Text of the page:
By employing non-invasive 20-minute-long MRI brain scans in newborn, the scientists try mapping brain circuits in babies to help specialists early detect autism. That’s the conclusion of a new study headed by Hao Huang and his co-workers from the Children’s Hospital of Philadelphia.
“We used cutting-edge methods to see microstructure throughout the brain during a critical period of maturation. In addition to characterizing typical brain development, these measurements offer the potential to detect biomarkers of autism spectrum disorder at an age that could allow early diagnosis and possibly early intervention,” said Hao Huang, Ph.D., a researcher in the Department of Radiology at Children’s Hospital of Philadelphia (CHOP).
The new research, issued in PNAS Journal earlier this week, examined the brains of 76 pre-term and term newborns, out of which 47 were males and 29 females, aged between 31 and 42 postmenstrual weeks. The scientists conducted two measurements. The first, called fractional anisotropy, estimated the microstructural organization in the brain, while the second one, known as mean kurtosis (MK), measured the microstructural complexity.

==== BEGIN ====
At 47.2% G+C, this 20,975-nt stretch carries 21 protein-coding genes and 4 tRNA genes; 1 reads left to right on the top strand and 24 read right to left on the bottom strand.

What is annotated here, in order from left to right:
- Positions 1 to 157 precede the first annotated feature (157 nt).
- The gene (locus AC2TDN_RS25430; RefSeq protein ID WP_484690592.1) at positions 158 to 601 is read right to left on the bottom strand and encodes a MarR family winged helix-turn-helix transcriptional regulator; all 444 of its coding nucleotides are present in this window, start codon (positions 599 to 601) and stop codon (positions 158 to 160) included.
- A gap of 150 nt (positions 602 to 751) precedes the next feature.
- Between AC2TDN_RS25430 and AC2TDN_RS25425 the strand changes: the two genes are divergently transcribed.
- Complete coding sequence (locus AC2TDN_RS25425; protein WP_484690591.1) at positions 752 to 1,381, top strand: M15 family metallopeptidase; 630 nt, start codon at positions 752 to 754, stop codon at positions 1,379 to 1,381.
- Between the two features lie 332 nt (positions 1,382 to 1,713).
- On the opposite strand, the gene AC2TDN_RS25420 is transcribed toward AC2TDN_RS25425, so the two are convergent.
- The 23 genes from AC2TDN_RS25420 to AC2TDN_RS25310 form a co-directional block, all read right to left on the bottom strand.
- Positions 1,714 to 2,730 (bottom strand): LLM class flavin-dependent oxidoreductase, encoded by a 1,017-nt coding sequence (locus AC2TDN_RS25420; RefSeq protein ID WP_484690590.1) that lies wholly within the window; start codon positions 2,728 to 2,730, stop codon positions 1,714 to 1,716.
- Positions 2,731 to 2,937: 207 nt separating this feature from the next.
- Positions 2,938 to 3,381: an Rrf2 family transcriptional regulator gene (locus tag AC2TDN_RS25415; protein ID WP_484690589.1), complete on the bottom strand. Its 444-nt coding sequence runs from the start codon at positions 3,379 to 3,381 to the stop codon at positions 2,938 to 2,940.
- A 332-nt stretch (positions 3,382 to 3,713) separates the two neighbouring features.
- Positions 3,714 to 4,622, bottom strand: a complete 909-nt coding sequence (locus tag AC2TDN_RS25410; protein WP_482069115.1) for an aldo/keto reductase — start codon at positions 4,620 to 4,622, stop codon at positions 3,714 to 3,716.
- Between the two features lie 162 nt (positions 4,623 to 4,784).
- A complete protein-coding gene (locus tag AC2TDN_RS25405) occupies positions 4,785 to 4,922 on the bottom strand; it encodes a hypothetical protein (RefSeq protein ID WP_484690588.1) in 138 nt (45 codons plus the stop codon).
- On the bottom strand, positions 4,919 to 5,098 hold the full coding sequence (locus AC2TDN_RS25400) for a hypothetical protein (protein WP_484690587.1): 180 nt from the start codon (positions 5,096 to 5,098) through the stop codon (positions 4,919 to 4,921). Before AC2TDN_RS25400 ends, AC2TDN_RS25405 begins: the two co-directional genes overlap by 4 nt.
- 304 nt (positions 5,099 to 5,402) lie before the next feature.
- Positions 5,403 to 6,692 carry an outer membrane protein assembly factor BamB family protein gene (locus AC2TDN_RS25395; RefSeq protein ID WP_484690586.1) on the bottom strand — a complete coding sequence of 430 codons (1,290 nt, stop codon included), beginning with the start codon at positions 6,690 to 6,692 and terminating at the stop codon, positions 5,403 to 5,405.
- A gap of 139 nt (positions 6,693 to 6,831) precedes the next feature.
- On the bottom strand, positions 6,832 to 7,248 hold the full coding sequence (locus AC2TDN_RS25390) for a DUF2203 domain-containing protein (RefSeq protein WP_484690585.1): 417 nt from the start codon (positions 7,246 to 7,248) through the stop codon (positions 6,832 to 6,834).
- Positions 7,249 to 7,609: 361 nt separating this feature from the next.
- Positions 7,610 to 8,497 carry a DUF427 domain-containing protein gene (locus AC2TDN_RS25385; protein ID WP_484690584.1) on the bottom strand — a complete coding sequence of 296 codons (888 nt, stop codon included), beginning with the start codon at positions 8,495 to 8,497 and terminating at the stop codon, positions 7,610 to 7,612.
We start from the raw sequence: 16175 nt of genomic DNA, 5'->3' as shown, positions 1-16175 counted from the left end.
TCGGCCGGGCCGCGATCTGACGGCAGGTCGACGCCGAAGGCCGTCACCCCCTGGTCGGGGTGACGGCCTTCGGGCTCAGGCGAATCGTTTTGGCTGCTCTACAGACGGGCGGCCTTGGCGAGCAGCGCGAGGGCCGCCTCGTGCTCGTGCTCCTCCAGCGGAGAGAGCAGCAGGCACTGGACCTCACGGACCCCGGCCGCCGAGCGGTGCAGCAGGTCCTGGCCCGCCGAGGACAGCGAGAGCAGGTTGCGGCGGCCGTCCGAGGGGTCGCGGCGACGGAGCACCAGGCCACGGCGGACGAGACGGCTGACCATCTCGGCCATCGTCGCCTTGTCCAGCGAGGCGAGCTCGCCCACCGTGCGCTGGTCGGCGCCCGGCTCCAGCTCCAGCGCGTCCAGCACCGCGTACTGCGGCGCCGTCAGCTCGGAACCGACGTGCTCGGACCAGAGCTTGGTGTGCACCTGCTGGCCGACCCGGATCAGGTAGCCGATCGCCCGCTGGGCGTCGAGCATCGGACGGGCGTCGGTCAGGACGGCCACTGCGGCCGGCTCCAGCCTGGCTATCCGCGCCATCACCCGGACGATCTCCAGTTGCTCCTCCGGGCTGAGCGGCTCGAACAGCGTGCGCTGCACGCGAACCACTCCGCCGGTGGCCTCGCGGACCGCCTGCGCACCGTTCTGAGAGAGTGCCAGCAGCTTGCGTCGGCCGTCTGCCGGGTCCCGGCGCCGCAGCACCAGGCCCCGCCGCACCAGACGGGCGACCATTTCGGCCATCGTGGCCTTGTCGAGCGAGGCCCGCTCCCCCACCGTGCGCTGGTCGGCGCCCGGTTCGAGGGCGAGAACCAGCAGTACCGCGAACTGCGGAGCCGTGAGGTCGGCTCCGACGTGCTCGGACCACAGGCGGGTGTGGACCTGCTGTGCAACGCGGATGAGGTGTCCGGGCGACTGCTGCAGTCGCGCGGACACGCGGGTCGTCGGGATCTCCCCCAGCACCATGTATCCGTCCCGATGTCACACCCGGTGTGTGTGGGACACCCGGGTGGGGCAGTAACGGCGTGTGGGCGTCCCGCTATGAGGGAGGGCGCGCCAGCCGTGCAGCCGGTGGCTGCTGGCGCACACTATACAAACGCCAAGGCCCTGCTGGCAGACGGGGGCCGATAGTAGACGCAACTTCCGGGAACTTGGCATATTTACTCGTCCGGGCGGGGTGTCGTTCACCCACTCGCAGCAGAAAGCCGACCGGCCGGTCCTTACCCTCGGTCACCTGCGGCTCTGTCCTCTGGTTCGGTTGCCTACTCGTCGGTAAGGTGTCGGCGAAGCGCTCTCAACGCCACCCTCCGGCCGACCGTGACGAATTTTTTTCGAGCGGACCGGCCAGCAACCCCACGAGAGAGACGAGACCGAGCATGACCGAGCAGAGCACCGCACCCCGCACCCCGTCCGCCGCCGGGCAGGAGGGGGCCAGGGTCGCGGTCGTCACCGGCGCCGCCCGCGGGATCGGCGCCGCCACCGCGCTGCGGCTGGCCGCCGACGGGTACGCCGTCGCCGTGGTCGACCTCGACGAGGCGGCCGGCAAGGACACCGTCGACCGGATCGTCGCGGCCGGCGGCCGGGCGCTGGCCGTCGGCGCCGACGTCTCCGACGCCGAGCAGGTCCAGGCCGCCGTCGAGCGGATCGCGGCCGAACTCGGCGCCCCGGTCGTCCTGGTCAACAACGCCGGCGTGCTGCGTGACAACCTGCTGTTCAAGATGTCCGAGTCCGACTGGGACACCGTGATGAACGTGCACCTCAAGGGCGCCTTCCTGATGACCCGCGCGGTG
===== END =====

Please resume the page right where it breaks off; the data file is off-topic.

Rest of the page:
Brain Scans In Newborns Might Help Specialists Detect Autism
Different from other studies of cerebral cortex microstructure, mostly founded on tissue sampling after death and which provided only some limited and localized data, the new research, based on MRI brain scans in newborns, explored the entire cortex. Even more, according to Hao Huang, by analyzing a broader number of newborns shed more light on brain development.
The scientists believe that the same method, diffuse MRI brain scans, is applicable in newborns to help specialists detect autism at an early age. Autism, which is now only detectable in kids over two years old and just after elaborate psychological testings, is affecting children of any ethnicity, health condition, and so on. While the causes of autism remain a mystery for the moment, early detection of this condition might prove useful.
Now, the researchers from the Children’s Hospital of Philadelphia plan to conduct a follow-up study to work on their method, hoping to confirm that, indeed, brain scans in newborns would help specialists detect autism.